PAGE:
In a move to deepen benefits for farmers, Fairtrade International has announced a new requirement for cooperatives and traders applying for cocoa or coffee certification. The requirement, which takes effect 1 June 2020, obligates cooperative and trader applicants to have commitments in place for new Fairtrade sales volumes in order to be eligible for certification. The commitments must be confirmed by the end buyer, whose products bear the FAIRTRADE Mark, and validated by the respective national Fairtrade organization. It will also be possible for new producer organizations to become certified, if necessary, to ensure supply continuity of an existing contract for Fairtrade certified cocoa or coffee.
The decision comes as part of Fairtrade’s commitment to enable farmers to earn a living income. The requirement is one of several measures being developed by Fairtrade International, with the input of cooperatives and stakeholders.
“This change aims to ensure that newly certified coffee or cocoa cooperatives will immediately be able to sell on Fairtrade terms and provide benefit to their farmer members, and that existing Fairtrade cooperatives also continue to build their Fairtrade sales as demand grows,” said Gelkha Buitrago, Director of Standards and Pricing of Fairtrade International. “Farmers deserve to earn a decent living for the work they do. Being able to sell their crop on Fairtrade terms – with the Fairtrade Minimum Price and Premium that go with it – is a key part of that equation.”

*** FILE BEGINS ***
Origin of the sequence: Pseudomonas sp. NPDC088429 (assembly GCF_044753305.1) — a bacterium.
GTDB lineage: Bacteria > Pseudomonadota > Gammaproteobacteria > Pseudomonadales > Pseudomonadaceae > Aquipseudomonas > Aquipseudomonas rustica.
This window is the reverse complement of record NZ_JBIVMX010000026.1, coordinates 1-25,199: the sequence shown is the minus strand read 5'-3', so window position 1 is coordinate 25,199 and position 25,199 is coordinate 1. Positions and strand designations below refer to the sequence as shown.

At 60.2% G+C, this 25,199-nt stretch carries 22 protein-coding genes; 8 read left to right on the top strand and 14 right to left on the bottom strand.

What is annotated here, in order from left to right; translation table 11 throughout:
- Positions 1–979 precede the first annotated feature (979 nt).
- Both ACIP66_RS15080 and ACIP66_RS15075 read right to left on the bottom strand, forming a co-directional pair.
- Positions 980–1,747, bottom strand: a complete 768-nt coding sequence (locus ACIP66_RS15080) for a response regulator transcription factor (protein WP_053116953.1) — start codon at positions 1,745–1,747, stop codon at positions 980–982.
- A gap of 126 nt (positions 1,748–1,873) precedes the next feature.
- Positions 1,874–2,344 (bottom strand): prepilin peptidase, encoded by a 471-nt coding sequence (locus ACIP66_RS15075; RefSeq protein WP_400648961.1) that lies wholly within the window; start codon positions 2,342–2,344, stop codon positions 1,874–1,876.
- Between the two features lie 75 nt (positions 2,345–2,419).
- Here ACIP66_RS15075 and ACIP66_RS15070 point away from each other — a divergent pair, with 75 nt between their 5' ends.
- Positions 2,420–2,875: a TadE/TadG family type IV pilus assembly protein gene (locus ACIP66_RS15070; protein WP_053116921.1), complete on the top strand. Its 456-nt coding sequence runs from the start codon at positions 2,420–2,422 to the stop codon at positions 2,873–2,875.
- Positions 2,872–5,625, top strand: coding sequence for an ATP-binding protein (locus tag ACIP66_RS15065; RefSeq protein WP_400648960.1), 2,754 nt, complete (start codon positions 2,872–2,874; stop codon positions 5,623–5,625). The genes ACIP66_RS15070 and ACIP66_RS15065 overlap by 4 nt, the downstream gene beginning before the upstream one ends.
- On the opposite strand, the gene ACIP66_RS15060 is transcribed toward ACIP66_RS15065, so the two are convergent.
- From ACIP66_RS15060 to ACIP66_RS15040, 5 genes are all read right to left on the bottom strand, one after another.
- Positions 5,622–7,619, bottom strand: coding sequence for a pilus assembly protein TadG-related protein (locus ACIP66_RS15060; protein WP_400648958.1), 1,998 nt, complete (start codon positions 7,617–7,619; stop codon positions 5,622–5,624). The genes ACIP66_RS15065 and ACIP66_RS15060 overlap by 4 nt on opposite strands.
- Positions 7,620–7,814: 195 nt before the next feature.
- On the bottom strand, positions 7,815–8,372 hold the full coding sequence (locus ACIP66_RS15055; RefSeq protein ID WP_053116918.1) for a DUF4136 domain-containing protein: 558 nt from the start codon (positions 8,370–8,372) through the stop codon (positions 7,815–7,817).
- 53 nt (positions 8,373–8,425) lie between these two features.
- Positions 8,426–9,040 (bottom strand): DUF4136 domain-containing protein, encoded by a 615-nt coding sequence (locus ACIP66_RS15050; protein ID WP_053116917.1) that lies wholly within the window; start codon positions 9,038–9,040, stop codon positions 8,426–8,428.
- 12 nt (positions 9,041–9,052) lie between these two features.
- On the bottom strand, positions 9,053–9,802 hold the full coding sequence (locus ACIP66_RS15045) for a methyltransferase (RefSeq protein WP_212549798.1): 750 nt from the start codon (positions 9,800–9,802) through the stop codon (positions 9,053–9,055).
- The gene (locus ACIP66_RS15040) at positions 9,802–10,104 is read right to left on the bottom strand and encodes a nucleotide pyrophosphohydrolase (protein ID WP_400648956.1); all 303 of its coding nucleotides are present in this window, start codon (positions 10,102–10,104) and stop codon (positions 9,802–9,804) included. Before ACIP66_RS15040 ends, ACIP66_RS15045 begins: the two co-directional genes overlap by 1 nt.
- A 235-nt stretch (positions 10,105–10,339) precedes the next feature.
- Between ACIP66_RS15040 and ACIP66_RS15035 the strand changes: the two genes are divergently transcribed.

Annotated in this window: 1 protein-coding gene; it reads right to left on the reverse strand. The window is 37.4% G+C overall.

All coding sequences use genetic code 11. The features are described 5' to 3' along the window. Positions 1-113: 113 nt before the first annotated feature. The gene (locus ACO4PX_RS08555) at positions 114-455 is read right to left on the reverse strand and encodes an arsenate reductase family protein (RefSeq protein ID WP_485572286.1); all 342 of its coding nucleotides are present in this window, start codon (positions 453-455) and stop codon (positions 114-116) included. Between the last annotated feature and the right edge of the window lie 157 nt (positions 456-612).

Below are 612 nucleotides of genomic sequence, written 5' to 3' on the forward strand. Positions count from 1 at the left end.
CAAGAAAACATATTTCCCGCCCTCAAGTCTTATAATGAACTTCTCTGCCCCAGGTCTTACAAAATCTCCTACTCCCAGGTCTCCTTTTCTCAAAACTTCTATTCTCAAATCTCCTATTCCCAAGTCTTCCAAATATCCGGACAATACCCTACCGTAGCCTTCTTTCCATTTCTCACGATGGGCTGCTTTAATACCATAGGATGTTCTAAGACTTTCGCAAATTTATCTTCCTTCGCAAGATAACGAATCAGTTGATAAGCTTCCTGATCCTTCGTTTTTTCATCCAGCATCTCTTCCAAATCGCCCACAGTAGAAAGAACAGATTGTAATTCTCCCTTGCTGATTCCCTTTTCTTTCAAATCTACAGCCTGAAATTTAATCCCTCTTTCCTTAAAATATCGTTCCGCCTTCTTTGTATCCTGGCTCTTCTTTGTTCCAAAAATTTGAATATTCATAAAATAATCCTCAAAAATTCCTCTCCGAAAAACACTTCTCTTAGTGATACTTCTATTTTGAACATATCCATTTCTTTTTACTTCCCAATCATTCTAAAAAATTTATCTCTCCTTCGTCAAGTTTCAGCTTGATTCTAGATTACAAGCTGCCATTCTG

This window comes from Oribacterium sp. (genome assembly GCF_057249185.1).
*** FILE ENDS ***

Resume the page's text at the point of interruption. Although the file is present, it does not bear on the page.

Coffee producers face the challenge of historically low global coffee prices, which have averaged below US$1 per pound for more than a year. The prices are significantly below the cost of production for nearly all smallholder coffee farmers. The Fairtrade Minimum Price of US$1.40 per pound and the Fairtrade Premium on top serve as a safety net for Fairtrade coffee farmers during these lows, but the amount sold on Fairtrade terms depends on end buyer commitments.
Challenges in the West African cocoa sector are also significant, with the majority of cocoa farming households in Côte d’Ivoire living in extreme poverty. Starting October 2019, Fairtrade increased its Minimum Price and Premium for cocoa by 20 percent as a step towards living incomes. Although preliminary 2019 sales figures indicate a decrease of Ivorian Fairtrade cocoa sales of more than 11 percent from 2018, the overall financial value to Ivorian Fairtrade cocoa cooperatives and their farmer members still increased by almost 35 percent in 2019, according to Jon Walker, Fairtrade International’s Senior Advisor for Cocoa.
“On an individual level, however, some farmers will not have seen this benefit. Working collectively with committed industry partners, we must return to the growth in Fairtrade volumes sold by cooperatives and their members seen in prior years,” said Walker.
The new requirement will be in effect for 14 months or until it is superseded by revised Fairtrade Standards for coffee and cocoa, which are currently in review. Producers and other supply chain stakeholders will provide their input on various options and measures as part of the consultations for the Fairtrade Standards reviews.